By Leah Leach
Peninsula Daily News
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State Department of Ecology Director Ted Sturdevant signed it Friday.
The final rule, which must be certified by the state Office of the Code Reviser before it is released to the public, is expected to be available to view Tuesday, said Dan Partridge, Ecology spokesman.
“There haven’t been significant changes since the draft version of the rule,” which affects the eastern half of Water Resources Inventory Area 18 from Bagley Creek to Sequim Bay and was released in the summer, Partridge said.
The draft set minimum in-stream flows — aiming for a constant of at least 105 cubic feet per second in the Dungeness River, Partridge said — provided for creation of a water exchange and included a requirement that owners of new wells must mitigate their use of water by purchasing credits through the exchange.
Aspects of the new rule, especially the requirement of mitigation for new water uses, drew hundreds to protest at public hearings on the proposal.
“Now the real work begins in implementing the rule,” Partridge said.
“We’re working with the county to try to make the building permit process and water mitigation credit process as painless as possible for building permit applicants.”
Clallam County Commissioner Jim McEntire, who is negotiating a Memorandum of Understanding with Ecology on the county’s role in putting the rule into effect, hadn’t seen the final version but figured it would have changed little.
“I’m happy with where we wound up on the thing,” McEntire said, referring especially to the possibility that the state will pay for water credits for indoor household use.
Marguerite Glover, co-chair of government affairs for the Sequim Association of Realtors, which opposed many provisions of the rule as it was proposed, said it shouldn’t have been signed before details are worked out about the water exchange and the county’s role in implementing it.
“I know that Ecology has worked hard on this rule for many years, but there are still too many unanswered questions,” Glover said.
“The Memorandum of Understanding between Ecology and the county should have been ironed out before this was signed, and the guidelines [for the water exchange and implementation of the rule] should have been worked out ahead of time,” she said Friday.
The requirement of mitigation for permit-exempt wells is “new for the Dungeness,” Partridge said.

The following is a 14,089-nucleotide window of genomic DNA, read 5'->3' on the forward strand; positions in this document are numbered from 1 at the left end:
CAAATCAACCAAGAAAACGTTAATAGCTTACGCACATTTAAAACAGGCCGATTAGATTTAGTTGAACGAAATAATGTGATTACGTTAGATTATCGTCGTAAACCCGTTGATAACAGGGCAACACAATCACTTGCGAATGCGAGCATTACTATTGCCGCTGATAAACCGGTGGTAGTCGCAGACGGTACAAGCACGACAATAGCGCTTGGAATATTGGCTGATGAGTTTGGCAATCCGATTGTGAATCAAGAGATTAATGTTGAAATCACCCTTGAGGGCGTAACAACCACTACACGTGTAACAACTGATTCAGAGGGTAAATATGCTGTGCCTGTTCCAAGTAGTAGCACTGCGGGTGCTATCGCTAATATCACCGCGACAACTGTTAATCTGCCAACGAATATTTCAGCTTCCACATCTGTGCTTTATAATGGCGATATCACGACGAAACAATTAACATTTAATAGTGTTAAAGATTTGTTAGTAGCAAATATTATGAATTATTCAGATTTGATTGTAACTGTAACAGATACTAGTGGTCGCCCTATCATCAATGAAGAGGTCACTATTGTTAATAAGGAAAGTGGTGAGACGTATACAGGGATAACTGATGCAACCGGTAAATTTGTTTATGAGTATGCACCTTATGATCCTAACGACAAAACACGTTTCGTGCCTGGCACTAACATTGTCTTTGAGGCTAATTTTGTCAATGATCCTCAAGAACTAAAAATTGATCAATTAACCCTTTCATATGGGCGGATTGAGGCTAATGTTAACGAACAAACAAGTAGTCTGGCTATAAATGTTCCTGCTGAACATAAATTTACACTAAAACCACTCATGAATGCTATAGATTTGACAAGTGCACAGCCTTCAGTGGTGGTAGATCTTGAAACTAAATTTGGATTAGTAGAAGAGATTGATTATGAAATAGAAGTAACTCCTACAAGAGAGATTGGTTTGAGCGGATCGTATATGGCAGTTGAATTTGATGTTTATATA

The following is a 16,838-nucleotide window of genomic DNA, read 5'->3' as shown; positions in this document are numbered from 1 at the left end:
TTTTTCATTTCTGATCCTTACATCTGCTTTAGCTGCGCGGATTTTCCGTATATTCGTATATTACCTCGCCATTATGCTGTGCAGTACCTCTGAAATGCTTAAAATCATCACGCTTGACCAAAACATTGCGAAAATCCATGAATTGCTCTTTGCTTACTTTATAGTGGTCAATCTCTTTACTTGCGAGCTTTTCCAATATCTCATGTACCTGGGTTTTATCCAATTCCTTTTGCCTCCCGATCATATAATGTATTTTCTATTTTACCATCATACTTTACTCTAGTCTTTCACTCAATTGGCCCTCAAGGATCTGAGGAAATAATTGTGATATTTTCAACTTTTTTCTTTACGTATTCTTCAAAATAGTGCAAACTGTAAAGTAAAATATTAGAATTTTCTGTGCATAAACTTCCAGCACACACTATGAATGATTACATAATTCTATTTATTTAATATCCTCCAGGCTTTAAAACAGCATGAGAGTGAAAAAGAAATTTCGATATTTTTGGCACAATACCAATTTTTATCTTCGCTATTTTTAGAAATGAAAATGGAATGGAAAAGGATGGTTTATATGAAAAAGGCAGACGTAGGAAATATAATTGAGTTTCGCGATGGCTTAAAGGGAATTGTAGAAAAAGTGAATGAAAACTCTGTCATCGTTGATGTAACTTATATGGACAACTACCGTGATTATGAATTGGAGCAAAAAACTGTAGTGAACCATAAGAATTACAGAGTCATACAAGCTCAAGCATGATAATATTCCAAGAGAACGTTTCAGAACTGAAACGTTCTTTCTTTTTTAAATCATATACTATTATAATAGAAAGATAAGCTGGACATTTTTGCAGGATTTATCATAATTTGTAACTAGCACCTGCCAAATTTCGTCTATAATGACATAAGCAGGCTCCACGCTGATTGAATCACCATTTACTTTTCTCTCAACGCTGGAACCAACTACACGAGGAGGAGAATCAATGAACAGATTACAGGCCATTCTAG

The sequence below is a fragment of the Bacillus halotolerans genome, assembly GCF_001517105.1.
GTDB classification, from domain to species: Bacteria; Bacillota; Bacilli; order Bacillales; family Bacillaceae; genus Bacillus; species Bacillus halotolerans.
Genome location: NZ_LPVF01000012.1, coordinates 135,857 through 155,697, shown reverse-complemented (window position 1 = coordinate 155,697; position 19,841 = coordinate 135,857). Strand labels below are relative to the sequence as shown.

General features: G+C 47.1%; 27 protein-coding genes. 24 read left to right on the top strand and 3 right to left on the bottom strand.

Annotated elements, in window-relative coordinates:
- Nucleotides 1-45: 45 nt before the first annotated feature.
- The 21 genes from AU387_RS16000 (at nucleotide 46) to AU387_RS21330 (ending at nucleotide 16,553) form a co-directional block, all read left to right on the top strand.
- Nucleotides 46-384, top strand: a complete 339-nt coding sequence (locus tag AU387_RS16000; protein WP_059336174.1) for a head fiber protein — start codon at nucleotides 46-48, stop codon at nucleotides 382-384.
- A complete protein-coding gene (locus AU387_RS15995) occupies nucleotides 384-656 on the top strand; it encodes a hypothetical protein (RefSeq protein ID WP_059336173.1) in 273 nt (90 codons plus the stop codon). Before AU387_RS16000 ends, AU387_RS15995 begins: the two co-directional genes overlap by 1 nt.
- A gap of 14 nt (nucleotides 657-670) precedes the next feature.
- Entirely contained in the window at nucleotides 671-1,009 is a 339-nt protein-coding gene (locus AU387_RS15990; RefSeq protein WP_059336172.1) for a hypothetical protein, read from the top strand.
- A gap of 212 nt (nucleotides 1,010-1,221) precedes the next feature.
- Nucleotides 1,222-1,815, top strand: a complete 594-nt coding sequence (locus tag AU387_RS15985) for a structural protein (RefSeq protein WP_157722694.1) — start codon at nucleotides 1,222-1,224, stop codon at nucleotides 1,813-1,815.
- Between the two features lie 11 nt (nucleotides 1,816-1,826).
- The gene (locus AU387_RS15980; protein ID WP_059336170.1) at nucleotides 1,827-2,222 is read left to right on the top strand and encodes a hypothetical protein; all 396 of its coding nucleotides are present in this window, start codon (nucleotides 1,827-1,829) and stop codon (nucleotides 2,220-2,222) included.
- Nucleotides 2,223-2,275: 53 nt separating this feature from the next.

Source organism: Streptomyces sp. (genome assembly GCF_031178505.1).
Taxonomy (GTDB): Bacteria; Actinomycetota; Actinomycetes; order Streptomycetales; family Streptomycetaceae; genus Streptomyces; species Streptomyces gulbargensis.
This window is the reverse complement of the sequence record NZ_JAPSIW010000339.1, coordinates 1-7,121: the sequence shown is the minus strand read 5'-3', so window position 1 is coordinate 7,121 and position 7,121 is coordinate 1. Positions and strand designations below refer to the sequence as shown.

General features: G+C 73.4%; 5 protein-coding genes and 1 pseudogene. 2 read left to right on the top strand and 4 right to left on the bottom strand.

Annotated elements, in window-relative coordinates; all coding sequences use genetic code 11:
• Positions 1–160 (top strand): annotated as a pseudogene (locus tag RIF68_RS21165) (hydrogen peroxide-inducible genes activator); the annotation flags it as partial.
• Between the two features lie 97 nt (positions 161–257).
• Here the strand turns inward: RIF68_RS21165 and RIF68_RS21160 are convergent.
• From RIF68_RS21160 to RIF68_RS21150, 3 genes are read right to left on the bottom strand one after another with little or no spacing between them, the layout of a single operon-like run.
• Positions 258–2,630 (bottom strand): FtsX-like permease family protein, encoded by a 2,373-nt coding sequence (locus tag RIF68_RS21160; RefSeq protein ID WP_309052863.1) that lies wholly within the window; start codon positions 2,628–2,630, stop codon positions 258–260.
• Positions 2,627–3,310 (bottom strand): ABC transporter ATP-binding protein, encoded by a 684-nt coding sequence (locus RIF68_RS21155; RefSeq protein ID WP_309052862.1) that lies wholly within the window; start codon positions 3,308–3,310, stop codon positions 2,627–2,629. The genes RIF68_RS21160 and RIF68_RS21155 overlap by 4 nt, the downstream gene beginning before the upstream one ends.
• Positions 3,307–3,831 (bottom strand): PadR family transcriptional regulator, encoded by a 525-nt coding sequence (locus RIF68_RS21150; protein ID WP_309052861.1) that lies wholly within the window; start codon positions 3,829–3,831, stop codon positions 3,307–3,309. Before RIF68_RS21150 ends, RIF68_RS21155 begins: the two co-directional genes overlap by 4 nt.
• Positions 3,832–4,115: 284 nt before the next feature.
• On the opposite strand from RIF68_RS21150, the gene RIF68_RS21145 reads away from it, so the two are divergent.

“If you don’t have a building permit already issued to you or you haven’t put your well to beneficial use, then if you are drawing a new well or applying for a new building permit, you have to get mitigation,” meaning that water rights have to be acquired.
A permit-exempt well allows up to 5,000 gallons a day for household uses, Partridge said. Now, no water right is needed before such a well is drilled.
The new rule will change that and will require the acquisition of water rights for such wells, he said.
McEntire said he and state Sen. Jim Hargrove — a Democrat from Hoquiam who represents the 24th District, which includes the North Olympic Peninsula — worked on finding a way to take the financial burden from “folks building a house on a piece of property and digging a well.”
“My thought was that the normal, daily-living kinds of things can be paid for out of state funds” while agricultural, industrial or commercial uses “could be included in somebody’s business plan.”
Partridge said Ecology has included in its recommendations to Gov. Chris Gregoire for her budget proposal, which will be issued in December, a provision to provide up to $1,000 per building permit application to pay for water mitigation credits for indoor household use.
According to the proposal, Ecology would provide the funds only through June 30. The department will request that the state Legislature allocate funding after that, Partridge said.
Mitigation credits will be available through a water exchange that will be set up, Partridge said.
But Glover said the water exchange won’t help all property owners.
She said some — such as those living up Blue Mountain, in Happy Valley and in Texas Valley — will not be able to add water use outside their homes because they live in areas outside irrigation diversions and so can’t mitigate their use by acquiring water rights.
“There are some properties that will not be able to buy any water for outside,” though they can get it for household use inside, Glover said.
“They can capture water from their roof, but that’s not enough to water a horse or a cow or a garden,” she added.
Glover provided an email signed by Sally Toteff, regional director for Ecology’s southwest regional office, that said: “Mitigation for the lands in the upper basin above the irrigation network has not yet been identified.
“For a longer term solution, local natural resource leaders are discussing options for innovative mitigation,” the email said.
The unfinished aspects of the rule — how the water exchange will work and the county’s responsibilities — are expected to be completed before the rule comes into effect in January, Partridge said.
Both Glover and McEntire said that was essential.
“It must be in effect and clear to the public,” McEntire said.
“If the rule goes into effect without the other necessary mechanisms, such as the water exchange [and county’s role in implementing the rule] — that’s to be avoided at all costs.
“What I want to do is create the least amount of uncertainty for landowners and builders,” the county commissioner said.
“Uncertainty is a killer as far as the economy goes.”
Managing Editor/News Leah Leach can be reached at 360-417-3531 or at email@example.com.